Critics say the price to pay for Windows 10 is user privacy
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Microsoft’s latest operating system Windows 10 is now available, and is even free. However, critics say its capacity to collect and exploit users’ personal information likens it to worryingly invasive spyware.
The US computer giant launched Windows 10 globally on July 29, hailing it as the “best” and “most secure” version ever and the company was happy to report that the system had been installed 14 million devices worldwide within 24 hours of the rollout, garnering “overwhelmingly positive” reviews.
The software was cheered as a huge improvement by WIRED magazine while leading French newspaper “Le Monde” said it had fallen back in love with the operating system after the Windows 8 debacle three years ago.
But it was not all plaudits for Microsoft’s new baby. A torrent of criticism followed the launch by observers who warned that Windows 10 turns PCs, tablets and smartphones into machines that spy on their owners in unprecedented ways.
If installed with the default settings, Windows 10 will gather significant information about its users and send it to Microsoft, which in turn can sell that data to advertisers.
Critics say the “free” operating system, in fact, carries a hefty cost: privacy.
Deleting cookies won’t help
During installation the system assigns each user a so-called “advertising ID”, already introduced with Windows 8.1.
This unique signature is linked to email addresses on platforms like Outlook and Hotmail, and allows developers and advertisers to profile users’ Internet behaviour across connected devices and apps. The ID means Windows can keep track and cross-reference users’ search history, favourite websites, search queries, locations, their address books and more.
In Microsoft’s own words, the information gathered can then be referenced by third parties to deliver targeted ads “based on your likely interests or other information that we learn about you over time”.
But thanks to the unique advertising ID, cryptography expert Ray Dillinger warns, “every advertiser in the world, and anybody else who accesses that service, knows exactly who you are and exactly what other websites you've ever visited, whether or not you delete cookies”.
Other critics point out that Windows 10 will also identify and keep sensitive personal information – such as website and mobile passwords and Wi-Fi codes – on Microsoft’s servers, unless users painstakingly change the default privacy settings. The software giant can also figure out how users arrange their PCs’ desktops and what shortcuts they create for preferred programmes.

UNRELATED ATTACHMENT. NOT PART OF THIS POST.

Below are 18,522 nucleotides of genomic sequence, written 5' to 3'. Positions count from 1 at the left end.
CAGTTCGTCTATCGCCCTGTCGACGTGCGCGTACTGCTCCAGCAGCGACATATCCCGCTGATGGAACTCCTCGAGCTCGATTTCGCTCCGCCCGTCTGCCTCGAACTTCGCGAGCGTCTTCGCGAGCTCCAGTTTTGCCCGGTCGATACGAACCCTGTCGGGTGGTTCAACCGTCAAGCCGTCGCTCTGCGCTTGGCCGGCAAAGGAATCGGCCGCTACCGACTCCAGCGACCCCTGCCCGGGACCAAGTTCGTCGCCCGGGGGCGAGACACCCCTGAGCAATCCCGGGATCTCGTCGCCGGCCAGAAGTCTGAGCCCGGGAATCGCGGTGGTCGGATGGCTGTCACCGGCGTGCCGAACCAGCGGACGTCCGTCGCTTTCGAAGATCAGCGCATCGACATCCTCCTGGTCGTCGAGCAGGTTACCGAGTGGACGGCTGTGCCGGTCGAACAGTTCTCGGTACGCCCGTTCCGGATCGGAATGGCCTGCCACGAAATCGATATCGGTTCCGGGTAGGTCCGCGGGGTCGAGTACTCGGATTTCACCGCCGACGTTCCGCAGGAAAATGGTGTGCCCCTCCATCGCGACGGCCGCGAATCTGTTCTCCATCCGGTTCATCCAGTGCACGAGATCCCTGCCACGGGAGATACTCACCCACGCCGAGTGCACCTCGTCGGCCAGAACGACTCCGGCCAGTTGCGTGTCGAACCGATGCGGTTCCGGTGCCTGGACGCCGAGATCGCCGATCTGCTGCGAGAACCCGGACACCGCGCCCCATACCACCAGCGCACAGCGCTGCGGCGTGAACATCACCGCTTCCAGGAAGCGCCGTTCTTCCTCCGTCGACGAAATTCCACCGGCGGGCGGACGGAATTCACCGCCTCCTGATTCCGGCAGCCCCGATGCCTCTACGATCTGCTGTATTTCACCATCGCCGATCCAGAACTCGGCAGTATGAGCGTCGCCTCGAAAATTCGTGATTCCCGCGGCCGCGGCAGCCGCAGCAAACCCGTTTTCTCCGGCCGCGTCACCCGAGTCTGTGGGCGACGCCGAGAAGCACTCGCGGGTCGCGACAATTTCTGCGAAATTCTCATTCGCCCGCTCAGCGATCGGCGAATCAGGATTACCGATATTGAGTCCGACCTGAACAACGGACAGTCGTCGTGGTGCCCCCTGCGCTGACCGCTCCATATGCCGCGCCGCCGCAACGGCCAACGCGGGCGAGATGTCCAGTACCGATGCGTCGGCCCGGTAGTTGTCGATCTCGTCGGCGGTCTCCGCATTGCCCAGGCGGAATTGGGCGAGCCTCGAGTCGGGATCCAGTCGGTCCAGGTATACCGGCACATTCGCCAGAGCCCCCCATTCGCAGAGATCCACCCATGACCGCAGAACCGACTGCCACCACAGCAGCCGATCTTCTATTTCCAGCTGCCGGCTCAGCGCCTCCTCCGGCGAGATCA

Cortana, the mole
One of the ways Microsoft has promised to boost their client’s security is BitLocker disk encryption feature, and Windows 10 is no exception. The operating system will automatically encrypt the drive it is installed on and generate a recovery key.
However, as technology journalist Mica Wright points out in The News Web site, this encryption key is backed up to Microsoft’s servers. That means it can be obtained by law enforcement or other government agencies that request it from the company.
Then there is Cortana, the name for the voice-prompted assistant featured in some smartphones and now available for PCs with Windows 10. Like Siri on iPhone, Cortana can performs tasks (“Call home”), answers questions (“When is my next appointment?"), and even offers its own suggestions (“It’s your mother’s birthday”).
To do so Cortana must be able to access a long list of personal information stored in a phone’s call log, address book, calendar, text message, emails and often-used applications. Logically, Cortana would not be able to act as a virtual concierge if it did not have access to all this data, but it’s not exactly clear what, if any, limits are placed on it.
The relevant section on Microsoft’s Privacy Statement reads: “Cortana also learns about you by collecting data about how you use your device and other Microsoft services, such as your music, alarm settings, whether the lock screen is on, what you view and purchase, your browse and Bing search history, and more.”
Microsoft is not unique in its appetite for personal data. Google and Facebook have for years employed the same techniques to make their “free” web services profitable enterprises. But some now wonder if Windows 10 will eclipse other services in the scope of personal data collection.
While Google and Facebook track behaviour on the Internet – when users search for a flight or “like” a musician’s profile page – Windows 10 starts mining information as soon as a computer is turned on.
Windows 10 users are nevertheless not constrained to surrender every detail of their lives to Microsoft and its “trusted partners”, as unnamed third parties are often referred to on its Terms and Conditions document.
Almost all of the troubling privacy settings can be deactivated before or after installation. Doing so, however, has proven to be a cumbersome task and dozens of online guides showing users how to reclaim their privacy have been published in recent days.
This article was translated from its original in French.